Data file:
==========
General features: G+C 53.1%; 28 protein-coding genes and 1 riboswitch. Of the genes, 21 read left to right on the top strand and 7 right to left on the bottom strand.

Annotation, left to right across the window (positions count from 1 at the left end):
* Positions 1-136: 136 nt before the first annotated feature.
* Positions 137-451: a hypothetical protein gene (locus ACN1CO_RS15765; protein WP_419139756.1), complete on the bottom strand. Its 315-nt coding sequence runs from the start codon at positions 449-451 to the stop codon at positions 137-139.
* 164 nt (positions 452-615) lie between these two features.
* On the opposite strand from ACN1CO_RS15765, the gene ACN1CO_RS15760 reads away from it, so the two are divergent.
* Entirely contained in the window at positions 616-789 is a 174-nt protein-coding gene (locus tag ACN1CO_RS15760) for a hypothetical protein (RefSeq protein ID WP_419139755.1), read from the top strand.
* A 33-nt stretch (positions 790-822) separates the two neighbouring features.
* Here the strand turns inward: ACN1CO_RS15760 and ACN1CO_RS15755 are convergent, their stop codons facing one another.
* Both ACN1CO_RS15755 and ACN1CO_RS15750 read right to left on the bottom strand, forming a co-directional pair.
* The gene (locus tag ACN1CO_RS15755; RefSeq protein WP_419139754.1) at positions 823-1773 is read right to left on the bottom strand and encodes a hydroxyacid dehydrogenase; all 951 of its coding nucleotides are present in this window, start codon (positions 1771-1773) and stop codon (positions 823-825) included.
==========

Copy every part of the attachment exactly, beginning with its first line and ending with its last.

General features: G+C 53.1%; 28 protein-coding genes and 1 riboswitch. Of the genes, 21 read left to right on the top strand and 7 right to left on the bottom strand.

Annotation, left to right across the window (positions count from 1 at the left end):
* Positions 1-136: 136 nt before the first annotated feature.
* Positions 137-451: a hypothetical protein gene (locus ACN1CO_RS15765; protein WP_419139756.1), complete on the bottom strand. Its 315-nt coding sequence runs from the start codon at positions 449-451 to the stop codon at positions 137-139.
* 164 nt (positions 452-615) lie between these two features.
* On the opposite strand from ACN1CO_RS15765, the gene ACN1CO_RS15760 reads away from it, so the two are divergent.
* Entirely contained in the window at positions 616-789 is a 174-nt protein-coding gene (locus tag ACN1CO_RS15760) for a hypothetical protein (RefSeq protein ID WP_419139755.1), read from the top strand.
* A 33-nt stretch (positions 790-822) separates the two neighbouring features.
* Here the strand turns inward: ACN1CO_RS15760 and ACN1CO_RS15755 are convergent, their stop codons facing one another.
* Both ACN1CO_RS15755 and ACN1CO_RS15750 read right to left on the bottom strand, forming a co-directional pair.
* The gene (locus tag ACN1CO_RS15755; RefSeq protein WP_419139754.1) at positions 823-1773 is read right to left on the bottom strand and encodes a hydroxyacid dehydrogenase; all 951 of its coding nucleotides are present in this window, start codon (positions 1771-1773) and stop codon (positions 823-825) included.